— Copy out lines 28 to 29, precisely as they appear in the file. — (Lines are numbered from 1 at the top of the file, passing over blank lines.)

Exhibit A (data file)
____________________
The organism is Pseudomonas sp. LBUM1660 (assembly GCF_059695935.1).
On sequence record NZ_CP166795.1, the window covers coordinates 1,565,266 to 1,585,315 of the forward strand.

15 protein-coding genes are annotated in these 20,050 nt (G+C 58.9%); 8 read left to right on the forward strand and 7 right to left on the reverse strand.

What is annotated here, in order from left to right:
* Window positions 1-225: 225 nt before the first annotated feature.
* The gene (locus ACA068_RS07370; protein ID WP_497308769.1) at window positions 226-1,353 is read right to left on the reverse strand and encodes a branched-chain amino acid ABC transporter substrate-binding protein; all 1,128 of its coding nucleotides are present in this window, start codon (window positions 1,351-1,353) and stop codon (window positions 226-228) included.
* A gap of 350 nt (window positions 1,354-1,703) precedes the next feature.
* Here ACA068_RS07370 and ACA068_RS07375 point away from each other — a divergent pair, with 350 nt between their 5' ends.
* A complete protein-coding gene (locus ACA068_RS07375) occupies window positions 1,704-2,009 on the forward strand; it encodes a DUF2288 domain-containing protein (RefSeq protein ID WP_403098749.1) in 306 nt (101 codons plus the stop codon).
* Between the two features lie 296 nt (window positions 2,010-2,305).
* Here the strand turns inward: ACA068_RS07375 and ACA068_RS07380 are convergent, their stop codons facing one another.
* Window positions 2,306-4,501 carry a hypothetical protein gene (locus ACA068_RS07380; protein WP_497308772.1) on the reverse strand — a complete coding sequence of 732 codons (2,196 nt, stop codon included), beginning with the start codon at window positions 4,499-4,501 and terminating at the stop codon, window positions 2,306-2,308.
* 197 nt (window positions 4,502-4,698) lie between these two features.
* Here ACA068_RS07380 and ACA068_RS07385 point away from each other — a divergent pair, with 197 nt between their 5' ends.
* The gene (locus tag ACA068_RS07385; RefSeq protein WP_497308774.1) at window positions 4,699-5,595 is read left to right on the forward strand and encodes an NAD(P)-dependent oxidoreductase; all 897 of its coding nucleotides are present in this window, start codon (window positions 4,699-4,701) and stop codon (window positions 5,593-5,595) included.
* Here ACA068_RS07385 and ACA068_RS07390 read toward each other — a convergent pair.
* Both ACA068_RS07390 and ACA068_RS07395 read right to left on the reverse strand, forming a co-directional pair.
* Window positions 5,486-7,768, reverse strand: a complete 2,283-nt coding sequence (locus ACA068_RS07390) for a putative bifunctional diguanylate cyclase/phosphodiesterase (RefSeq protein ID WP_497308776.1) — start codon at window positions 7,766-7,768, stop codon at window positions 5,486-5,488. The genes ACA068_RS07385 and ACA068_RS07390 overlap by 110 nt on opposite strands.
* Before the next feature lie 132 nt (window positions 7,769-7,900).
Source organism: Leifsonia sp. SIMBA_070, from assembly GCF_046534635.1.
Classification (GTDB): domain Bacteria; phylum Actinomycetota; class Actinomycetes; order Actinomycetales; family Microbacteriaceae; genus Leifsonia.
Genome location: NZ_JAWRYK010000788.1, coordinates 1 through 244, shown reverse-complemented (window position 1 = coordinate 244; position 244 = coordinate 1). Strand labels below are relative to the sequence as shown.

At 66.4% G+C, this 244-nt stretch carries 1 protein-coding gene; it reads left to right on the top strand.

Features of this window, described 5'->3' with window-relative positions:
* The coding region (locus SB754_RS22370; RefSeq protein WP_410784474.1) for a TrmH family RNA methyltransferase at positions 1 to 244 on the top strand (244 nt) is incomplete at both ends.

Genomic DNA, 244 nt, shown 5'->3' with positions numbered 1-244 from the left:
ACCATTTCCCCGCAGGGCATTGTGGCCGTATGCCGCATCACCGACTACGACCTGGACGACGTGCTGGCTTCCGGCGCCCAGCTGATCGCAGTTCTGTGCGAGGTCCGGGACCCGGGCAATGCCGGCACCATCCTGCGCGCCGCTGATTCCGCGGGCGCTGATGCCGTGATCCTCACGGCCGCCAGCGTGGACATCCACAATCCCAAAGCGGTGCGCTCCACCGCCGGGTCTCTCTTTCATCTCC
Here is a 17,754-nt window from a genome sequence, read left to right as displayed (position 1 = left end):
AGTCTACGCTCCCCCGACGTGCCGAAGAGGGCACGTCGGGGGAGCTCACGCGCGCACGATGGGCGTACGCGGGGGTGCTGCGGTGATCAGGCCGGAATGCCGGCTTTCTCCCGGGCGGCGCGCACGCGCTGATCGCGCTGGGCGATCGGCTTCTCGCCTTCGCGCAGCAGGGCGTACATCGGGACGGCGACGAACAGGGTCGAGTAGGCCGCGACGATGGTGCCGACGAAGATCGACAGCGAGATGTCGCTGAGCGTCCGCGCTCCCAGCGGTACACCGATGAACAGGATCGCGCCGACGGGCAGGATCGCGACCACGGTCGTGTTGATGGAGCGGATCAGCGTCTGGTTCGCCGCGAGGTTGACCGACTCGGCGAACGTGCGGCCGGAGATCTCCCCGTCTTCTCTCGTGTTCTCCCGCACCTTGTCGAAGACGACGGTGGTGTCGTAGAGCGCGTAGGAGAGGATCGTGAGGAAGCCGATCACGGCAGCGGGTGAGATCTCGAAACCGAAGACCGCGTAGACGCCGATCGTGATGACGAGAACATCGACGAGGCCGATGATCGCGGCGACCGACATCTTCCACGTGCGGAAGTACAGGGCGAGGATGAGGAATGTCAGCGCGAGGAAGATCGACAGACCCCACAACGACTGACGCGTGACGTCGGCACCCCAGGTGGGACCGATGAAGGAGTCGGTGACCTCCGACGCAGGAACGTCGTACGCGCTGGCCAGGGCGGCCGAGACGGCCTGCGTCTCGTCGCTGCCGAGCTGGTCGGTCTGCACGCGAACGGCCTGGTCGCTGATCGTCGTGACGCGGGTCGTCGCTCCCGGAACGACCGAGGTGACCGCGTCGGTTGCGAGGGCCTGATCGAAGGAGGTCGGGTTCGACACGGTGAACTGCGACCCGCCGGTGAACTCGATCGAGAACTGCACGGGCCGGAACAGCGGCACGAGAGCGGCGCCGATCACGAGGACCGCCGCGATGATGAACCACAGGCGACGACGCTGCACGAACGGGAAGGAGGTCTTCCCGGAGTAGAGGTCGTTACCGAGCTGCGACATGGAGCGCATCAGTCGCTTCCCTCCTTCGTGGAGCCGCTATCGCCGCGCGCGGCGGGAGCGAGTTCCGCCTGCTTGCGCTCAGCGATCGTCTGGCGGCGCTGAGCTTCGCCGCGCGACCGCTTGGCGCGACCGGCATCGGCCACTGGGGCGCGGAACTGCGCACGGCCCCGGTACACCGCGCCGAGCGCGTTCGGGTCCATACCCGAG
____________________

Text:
Here is a 17,754-nt window from a genome sequence, read left to right as displayed (position 1 = left end):
AGTCTACGCTCCCCCGACGTGCCGAAGAGGGCACGTCGGGGGAGCTCACGCGCGCACGATGGGCGTACGCGGGGGTGCTGCGGTGATCAGGCCGGAATGCCGGCTTTCTCCCGGGCGGCGCGCACGCGCTGATCGCGCTGGGCGATCGGCTTCTCGCCTTCGCGCAGCAGGGCGTACATCGGGACGGCGACGAACAGGGTCGAGTAGGCCGCGACGATGGTGCCGACGAAGATCGACAGCGAGATGTCGCTGAGCGTCCGCGCTCCCAGCGGTACACCGATGAACAGGATCGCGCCGACGGGCAGGATCGCGACCACGGTCGTGTTGATGGAGCGGATCAGCGTCTGGTTCGCCGCGAGGTTGACCGACTCGGCGAACGTGCGGCCGGAGATCTCCCCGTCTTCTCTCGTGTTCTCCCGCACCTTGTCGAAGACGACGGTGGTGTCGTAGAGCGCGTAGGAGAGGATCGTGAGGAAGCCGATCACGGCAGCGGGTGAGATCTCGAAACCGAAGACCGCGTAGACGCCGATCGTGATGACGAGAACATCGACGAGGCCGATGATCGCGGCGACCGACATCTTCCACGTGCGGAAGTACAGGGCGAGGATGAGGAATGTCAGCGCGAGGAAGATCGACAGACCCCACAACGACTGACGCGTGACGTCGGCACCCCAGGTGGGACCGATGAAGGAGTCGGTGACCTCCGACGCAGGAACGTCGTACGCGCTGGCCAGGGCGGCCGAGACGGCCTGCGTCTCGTCGCTGCCGAGCTGGTCGGTCTGCACGCGAACGGCCTGGTCGCTGATCGTCGTGACGCGGGTCGTCGCTCCCGGAACGACCGAGGTGACCGCGTCGGTTGCGAGGGCCTGATCGAAGGAGGTCGGGTTCGACACGGTGAACTGCGACCCGCCGGTGAACTCGATCGAGAACTGCACGGGCCGGAACAGCGGCACGAGAGCGGCGCCGATCACGAGGACCGCCGCGATGATGAACCACAGGCGACGACGCTGCACGAACGGGAAGGAGGTCTTCCCGGAGTAGAGGTCGTTACCGAGCTGCGACATGGAGCGCATCAGTCGCTTCCCTCCTTCGTGGAGCCGCTATCGCCGCGCGCGGCGGGAGCGAGTTCCGCCTGCTTGCGCTCAGCGATCGTCTGGCGGCGCTGAGCTTCGCCGCGCGACCGCTTGGCGCGACCGGCATCGGCCACTGGGGCGCGGAACTGCGCACGGCCCCGGTACACCGCGCCGAGCGCGTTCGGGTCCATACCCGAG